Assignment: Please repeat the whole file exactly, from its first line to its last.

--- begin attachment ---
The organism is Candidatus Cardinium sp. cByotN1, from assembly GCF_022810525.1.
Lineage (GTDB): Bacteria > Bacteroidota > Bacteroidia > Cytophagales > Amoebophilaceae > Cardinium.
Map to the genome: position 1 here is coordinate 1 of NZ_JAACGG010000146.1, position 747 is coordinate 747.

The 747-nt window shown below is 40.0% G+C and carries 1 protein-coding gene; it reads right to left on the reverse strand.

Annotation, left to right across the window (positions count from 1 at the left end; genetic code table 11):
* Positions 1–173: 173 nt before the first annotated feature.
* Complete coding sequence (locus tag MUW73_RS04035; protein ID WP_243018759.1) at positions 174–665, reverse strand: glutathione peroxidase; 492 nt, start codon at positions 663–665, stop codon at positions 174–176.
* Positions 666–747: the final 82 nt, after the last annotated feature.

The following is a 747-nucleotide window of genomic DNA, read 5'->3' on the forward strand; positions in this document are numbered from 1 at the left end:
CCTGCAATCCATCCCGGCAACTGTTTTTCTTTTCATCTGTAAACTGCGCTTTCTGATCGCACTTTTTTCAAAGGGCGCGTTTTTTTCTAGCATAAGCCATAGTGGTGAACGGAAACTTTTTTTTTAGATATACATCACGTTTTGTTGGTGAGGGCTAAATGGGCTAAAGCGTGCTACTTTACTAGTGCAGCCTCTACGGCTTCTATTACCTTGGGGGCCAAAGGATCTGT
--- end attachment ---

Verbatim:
The organism is Candidatus Cardinium sp. cByotN1, from assembly GCF_022810525.1.
Lineage (GTDB): Bacteria > Bacteroidota > Bacteroidia > Cytophagales > Amoebophilaceae > Cardinium.
Map to the genome: position 1 here is coordinate 1 of NZ_JAACGG010000146.1, position 747 is coordinate 747.

The 747-nt window shown below is 40.0% G+C and carries 1 protein-coding gene; it reads right to left on the reverse strand.

Annotation, left to right across the window (positions count from 1 at the left end; genetic code table 11):
* Positions 1–173: 173 nt before the first annotated feature.
* Complete coding sequence (locus tag MUW73_RS04035; protein ID WP_243018759.1) at positions 174–665, reverse strand: glutathione peroxidase; 492 nt, start codon at positions 663–665, stop codon at positions 174–176.
* Positions 666–747: the final 82 nt, after the last annotated feature.

The following is a 747-nucleotide window of genomic DNA, read 5'->3' on the forward strand; positions in this document are numbered from 1 at the left end:
CCTGCAATCCATCCCGGCAACTGTTTTTCTTTTCATCTGTAAACTGCGCTTTCTGATCGCACTTTTTTCAAAGGGCGCGTTTTTTTCTAGCATAAGCCATAGTGGTGAACGGAAACTTTTTTTTTAGATATACATCACGTTTTGTTGGTGAGGGCTAAATGGGCTAAAGCGTGCTACTTTACTAGTGCAGCCTCTACGGCTTCTATTACCTTGGGGGCCAAAGGATCTGT